American writer Barbara Kingsolver was born on this day near Annapolis, Maryland.
Kingsolver grew up in rural Kentucky. After high school, she left Kentucky to attend DePauw University in Indiana. After graduating in 1977, Kingsolver worked in Europe, then returned to the U.S., where she worked as a biologist and freelance journalist. Her first novel, The Bean Trees, was published in 1988, followed by Animal Dreams (1990) and Pigs in Heaven (1993). All three explore such social and political issues as feminism, environmentalism, and Indian tribal rights through stories about struggling women in the American Southwest.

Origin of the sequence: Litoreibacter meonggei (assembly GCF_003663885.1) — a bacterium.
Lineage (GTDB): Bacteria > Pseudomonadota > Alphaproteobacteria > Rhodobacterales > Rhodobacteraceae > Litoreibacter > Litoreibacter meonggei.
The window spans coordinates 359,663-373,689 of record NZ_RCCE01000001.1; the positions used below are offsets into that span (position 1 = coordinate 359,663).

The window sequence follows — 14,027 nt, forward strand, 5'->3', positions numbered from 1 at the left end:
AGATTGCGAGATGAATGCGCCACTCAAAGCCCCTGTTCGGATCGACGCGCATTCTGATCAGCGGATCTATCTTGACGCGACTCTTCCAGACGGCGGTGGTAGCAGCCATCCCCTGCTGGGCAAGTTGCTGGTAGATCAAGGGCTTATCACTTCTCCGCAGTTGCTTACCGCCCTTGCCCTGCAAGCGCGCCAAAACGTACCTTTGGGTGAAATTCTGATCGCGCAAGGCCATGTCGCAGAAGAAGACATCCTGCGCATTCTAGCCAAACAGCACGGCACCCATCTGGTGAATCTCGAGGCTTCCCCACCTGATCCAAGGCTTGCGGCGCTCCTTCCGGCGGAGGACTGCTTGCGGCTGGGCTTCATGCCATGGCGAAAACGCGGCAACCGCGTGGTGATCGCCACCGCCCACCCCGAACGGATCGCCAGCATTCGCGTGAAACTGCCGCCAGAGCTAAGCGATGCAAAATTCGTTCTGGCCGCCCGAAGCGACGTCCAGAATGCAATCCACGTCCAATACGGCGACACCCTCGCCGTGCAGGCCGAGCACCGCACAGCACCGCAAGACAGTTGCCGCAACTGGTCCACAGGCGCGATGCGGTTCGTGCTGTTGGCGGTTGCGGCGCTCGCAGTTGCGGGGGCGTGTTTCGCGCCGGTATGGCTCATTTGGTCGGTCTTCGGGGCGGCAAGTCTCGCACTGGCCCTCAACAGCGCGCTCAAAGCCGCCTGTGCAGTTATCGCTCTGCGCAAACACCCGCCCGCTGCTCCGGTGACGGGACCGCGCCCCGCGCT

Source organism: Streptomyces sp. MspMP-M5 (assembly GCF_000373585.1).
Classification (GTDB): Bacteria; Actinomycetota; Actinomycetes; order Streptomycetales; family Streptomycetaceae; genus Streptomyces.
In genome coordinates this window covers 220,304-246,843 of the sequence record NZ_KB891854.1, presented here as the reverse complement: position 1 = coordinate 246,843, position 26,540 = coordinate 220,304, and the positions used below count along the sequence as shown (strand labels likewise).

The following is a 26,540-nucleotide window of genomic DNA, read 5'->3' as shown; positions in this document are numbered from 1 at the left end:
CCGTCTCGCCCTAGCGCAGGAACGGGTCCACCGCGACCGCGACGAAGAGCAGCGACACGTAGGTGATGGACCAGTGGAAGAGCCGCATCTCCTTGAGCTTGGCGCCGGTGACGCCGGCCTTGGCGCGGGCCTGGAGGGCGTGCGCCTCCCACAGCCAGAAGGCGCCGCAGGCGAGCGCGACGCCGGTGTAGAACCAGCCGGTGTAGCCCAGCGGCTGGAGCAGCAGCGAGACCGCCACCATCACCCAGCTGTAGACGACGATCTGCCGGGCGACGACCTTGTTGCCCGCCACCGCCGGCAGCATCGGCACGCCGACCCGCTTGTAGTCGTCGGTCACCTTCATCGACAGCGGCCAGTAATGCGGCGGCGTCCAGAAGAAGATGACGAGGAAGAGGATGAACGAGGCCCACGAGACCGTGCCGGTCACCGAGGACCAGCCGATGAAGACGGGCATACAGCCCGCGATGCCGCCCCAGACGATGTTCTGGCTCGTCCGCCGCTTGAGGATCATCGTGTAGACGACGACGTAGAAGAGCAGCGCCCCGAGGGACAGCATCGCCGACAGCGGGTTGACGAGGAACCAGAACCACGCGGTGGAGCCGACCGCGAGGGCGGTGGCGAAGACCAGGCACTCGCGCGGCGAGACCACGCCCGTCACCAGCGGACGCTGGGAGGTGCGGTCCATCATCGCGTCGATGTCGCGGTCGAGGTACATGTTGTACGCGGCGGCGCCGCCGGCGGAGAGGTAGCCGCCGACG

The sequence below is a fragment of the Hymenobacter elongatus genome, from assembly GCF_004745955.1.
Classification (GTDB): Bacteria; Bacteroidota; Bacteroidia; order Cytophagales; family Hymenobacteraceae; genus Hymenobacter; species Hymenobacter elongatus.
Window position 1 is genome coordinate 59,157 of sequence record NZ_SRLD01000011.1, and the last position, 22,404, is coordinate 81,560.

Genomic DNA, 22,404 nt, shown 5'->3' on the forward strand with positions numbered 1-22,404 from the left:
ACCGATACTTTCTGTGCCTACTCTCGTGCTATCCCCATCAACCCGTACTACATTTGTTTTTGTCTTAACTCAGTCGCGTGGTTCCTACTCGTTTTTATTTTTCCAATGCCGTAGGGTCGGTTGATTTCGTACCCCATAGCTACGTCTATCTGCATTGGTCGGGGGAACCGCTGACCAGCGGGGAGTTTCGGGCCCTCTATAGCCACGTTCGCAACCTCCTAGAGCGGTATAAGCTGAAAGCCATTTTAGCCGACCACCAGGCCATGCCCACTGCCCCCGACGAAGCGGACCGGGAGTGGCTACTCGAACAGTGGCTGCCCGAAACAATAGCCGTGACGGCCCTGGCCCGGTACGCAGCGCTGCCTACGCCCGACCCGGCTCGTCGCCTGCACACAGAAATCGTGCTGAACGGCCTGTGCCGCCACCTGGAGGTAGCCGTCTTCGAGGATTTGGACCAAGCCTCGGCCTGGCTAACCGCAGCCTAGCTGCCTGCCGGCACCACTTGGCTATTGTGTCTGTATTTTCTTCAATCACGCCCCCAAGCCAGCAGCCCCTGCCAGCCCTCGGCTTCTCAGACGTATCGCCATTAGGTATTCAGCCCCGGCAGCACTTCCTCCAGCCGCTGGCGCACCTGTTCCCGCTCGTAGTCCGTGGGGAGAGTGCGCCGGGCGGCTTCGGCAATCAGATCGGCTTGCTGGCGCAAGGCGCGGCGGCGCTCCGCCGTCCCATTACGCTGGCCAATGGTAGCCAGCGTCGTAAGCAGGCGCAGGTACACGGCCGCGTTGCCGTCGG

In 1998 Kingsolver released what would become her best-selling and most acclaimed novel, The Poisonwood Bible. A selection of Oprah’s Book Club, The Poisonwood Bible would go on to become a finalist for the Pulitzer and PEN/Faulkner awards. Subsequent novels include Prodigal Summer (2000) and The Lacuna (2009).
In 2000, Kingsolver was awarded the National Humanities Medal by President Clinton. The award honors individuals or groups whose work has deepened the nation’s understanding of the humanities, broadened citizens’ engagement with the humanities, or helped preserve and expand Americans’ access to important resources in the humanities.
Kingsolver, a mother of two, lives in Tucson, Arizona, with her husband, an ornithologist, and has also published volumes of poetry and essays.